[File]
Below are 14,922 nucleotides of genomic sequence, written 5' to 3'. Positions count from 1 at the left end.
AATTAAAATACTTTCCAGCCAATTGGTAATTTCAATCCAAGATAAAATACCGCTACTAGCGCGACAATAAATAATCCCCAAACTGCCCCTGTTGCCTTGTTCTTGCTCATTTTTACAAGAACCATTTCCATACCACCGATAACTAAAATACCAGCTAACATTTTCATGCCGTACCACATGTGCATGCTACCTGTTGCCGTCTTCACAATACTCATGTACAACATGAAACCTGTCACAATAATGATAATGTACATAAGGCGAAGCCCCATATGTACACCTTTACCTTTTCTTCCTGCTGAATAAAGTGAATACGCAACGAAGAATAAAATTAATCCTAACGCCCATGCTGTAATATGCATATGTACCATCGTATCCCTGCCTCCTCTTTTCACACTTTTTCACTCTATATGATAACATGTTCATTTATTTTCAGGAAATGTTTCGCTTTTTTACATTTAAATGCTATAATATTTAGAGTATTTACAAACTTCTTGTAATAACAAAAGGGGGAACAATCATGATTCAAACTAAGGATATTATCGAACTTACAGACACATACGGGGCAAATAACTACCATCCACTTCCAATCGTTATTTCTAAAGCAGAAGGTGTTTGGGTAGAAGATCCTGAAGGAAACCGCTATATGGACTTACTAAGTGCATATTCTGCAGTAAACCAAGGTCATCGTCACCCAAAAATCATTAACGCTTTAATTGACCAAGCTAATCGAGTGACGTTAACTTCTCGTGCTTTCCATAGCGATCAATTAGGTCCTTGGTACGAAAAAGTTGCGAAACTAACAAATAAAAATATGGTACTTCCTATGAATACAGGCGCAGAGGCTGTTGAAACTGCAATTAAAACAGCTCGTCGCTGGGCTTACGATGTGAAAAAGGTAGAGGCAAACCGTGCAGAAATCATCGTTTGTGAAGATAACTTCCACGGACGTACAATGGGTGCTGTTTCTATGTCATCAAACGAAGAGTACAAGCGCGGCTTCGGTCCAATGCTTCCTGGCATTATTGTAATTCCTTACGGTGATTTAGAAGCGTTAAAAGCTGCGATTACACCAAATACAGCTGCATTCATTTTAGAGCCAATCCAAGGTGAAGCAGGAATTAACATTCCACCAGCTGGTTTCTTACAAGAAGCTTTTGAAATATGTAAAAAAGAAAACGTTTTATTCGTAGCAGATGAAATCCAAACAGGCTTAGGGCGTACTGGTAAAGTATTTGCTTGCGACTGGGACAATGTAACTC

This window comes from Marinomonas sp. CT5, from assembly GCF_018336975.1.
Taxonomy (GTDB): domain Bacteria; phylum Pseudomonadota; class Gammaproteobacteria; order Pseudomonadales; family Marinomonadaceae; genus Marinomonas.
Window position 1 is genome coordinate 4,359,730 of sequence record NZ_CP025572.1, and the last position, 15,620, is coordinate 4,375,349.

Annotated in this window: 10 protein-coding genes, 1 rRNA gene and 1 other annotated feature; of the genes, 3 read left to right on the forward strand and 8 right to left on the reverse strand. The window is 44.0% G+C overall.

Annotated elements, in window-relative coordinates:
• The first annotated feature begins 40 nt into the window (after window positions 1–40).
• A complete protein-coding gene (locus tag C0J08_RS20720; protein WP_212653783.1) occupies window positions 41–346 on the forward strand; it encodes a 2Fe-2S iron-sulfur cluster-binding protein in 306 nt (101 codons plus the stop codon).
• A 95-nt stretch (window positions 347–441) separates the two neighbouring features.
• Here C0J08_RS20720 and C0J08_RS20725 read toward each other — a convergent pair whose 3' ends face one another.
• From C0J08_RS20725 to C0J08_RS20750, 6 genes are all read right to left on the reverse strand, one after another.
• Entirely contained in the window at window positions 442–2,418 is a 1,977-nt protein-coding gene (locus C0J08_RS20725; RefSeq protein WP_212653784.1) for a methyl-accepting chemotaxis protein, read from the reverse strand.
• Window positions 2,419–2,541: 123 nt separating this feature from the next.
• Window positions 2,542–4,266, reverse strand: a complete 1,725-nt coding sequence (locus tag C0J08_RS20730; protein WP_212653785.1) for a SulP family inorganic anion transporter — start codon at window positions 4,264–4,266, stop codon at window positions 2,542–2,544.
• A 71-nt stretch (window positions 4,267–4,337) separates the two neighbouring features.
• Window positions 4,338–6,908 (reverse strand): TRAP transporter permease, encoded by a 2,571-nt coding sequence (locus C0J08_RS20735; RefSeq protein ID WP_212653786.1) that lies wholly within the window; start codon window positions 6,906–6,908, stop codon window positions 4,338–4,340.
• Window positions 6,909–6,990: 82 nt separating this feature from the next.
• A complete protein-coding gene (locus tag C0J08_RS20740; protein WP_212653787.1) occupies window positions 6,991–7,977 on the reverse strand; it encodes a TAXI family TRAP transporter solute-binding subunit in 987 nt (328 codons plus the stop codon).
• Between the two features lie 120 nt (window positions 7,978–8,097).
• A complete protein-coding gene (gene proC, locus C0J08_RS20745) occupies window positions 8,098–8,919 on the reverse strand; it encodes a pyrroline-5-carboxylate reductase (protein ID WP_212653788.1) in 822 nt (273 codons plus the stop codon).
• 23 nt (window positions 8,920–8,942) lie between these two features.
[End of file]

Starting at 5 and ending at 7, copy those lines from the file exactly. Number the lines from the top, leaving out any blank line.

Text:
Window position 1 is genome coordinate 4,359,730 of sequence record NZ_CP025572.1, and the last position, 15,620, is coordinate 4,375,349.

Annotated in this window: 10 protein-coding genes, 1 rRNA gene and 1 other annotated feature; of the genes, 3 read left to right on the forward strand and 8 right to left on the reverse strand. The window is 44.0% G+C overall.

Annotated elements, in window-relative coordinates: